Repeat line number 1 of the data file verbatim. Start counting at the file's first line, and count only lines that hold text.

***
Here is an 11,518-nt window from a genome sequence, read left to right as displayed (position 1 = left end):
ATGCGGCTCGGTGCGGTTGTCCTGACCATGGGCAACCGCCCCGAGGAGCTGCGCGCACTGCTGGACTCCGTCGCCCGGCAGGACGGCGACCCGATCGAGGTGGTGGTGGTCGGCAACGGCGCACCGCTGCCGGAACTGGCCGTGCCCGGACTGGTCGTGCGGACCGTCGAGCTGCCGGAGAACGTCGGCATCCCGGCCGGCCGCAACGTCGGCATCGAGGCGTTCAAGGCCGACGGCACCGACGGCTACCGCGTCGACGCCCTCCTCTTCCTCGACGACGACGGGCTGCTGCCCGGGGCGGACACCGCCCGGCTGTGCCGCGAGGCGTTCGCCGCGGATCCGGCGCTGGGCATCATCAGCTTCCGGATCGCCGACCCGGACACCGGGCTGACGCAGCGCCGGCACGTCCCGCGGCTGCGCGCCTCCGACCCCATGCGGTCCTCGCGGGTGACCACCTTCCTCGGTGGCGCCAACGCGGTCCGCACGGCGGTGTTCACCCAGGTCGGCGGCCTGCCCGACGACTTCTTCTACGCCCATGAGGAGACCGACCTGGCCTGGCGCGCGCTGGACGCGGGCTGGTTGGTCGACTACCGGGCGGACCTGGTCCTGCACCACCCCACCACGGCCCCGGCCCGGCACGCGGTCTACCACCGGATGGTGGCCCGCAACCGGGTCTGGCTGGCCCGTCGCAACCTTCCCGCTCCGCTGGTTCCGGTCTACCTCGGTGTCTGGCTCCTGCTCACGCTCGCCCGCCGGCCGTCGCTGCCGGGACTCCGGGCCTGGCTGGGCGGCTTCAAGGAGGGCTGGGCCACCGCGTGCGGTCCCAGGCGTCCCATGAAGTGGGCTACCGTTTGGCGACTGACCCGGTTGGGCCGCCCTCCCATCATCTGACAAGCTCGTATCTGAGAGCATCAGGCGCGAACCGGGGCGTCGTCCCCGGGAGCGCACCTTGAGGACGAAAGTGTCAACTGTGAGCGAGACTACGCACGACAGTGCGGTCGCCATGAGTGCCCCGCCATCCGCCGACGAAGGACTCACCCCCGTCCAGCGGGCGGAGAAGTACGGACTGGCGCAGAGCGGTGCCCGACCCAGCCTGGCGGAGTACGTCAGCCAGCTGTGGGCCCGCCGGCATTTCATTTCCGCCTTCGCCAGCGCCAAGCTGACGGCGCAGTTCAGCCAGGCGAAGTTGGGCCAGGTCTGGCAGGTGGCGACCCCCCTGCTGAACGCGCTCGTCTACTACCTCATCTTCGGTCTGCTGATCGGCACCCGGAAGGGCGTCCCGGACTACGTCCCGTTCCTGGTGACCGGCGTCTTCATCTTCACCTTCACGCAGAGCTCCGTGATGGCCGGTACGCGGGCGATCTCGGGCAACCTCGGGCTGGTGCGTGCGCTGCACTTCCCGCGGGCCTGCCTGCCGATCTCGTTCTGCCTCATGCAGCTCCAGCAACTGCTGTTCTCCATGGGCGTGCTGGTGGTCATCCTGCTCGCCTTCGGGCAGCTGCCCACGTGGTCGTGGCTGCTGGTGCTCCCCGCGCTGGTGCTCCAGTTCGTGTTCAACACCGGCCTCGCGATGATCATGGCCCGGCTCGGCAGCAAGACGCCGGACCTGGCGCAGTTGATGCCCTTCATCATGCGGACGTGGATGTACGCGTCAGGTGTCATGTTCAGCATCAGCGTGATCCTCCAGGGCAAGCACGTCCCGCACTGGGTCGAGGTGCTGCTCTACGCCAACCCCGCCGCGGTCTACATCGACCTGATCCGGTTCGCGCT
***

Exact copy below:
Here is an 11,518-nt window from a genome sequence, read left to right as displayed (position 1 = left end):